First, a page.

It's fair to say that we've moved from a broadcast work (think television and radio) to a narrowcast world (think email, Youtube and podcasts) and the precision deployment of technology in agriculture is a good example of this. Our recent Retail Banking Council Africa in Lagos brought together several partners working up and down the financing of the agricultural supply chain, with the head of agricultural financing of one of our member banks leading a panel that included the business DroneBeat and the Nigerian partner of Harvesting, the satellite data business. The FT agrees with us that the meeting of precision technology with the fairly old technology of farming could open up opportunities for millions of people in the global south: "[Technology] has caught on more slowly in the developing world, where four-fifths of food is produced by smallholders, because of a shortage of capital as well as lower rates of literacy and mobile telephony use. Yet a cohort of indigenous African companies, as well as multinationals such as the Climate Corporation and institutions such as the World Bank, are exploring ways to adapt and broaden smart farming technologies to bring the precision agriculture revolution to the continent." What we've observed at Lafferty Group is that this deployment of data will feed into better financing of agriculture, but is already meeting blockchain technology and the world of mobile-based digital assets. Don't take your eyes off this space!
Most banks have long decided their Brexit strategies, wisely deciding not to wait until negotiations between the EU and the UK start (and then only once a transition agreement is announced) — as it's only then that the issues regarding finance can be worked out. The feared exodus of bankers out of Britain has not yet happened, but the screw is beginning to turn on banking business itself resulting in a drop in cross-border lending out of London. Bloomberg reports that "as the U.K nears the Brexit deadline with no plan for an amicable breakup, some money has started to move. The BIS estimates that in the three months through June, cross-border lending from the U.K. declined by $129 billion (adjusted for currency fluctuations) -- the largest drop in three years." And who benefited? Paris saw a $93 billion boost in its lending, with the Netherlands booking a modest increase also. Is this a solid indicator of future trends?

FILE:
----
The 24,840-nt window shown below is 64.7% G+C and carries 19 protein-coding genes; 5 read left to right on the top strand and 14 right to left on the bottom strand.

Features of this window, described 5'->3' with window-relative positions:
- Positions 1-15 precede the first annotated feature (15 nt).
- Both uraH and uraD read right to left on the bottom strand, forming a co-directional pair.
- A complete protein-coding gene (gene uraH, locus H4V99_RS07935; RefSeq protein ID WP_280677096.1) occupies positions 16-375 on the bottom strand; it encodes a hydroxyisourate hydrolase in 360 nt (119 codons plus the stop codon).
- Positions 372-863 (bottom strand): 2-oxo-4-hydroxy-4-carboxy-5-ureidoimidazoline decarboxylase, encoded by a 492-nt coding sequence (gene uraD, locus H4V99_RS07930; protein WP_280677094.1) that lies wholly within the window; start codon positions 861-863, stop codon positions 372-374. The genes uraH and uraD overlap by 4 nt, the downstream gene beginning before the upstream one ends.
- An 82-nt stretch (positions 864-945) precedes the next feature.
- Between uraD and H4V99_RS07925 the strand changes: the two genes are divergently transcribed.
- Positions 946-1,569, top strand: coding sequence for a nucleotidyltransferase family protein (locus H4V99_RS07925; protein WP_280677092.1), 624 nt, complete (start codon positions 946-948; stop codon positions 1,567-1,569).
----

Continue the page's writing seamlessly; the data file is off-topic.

Veteran actors know to avoid working with children and animals. Now add robots to the list. In conference news, it's the return, albeit much diminished because of the Khashoggi killing, of Saudi Arabia's Future Investment Initiative aka 'Davos in the Desert' . Last year's event gave us the infamous interview with Sylvia the robot, who was granted Saudi citizenship, before frightening everyone in attendance with its fearsome grin. But never fear! The USA can do better. It's Money20/20 week in the USA as well, and straight out of the gate comes a Money20/20 interview with Pepper the robot and its handler, HSBC's head of innovation Jeremy Balkin, who discovers why actors prefer not to being upstaged by little people. For maximum amusement, skip forward to around the 1:40 mark as the baffled robot tries to figure out who is talking to it and then smacks its forehead into the reporter's microphone. But, you know, why not let this machine run your bank?
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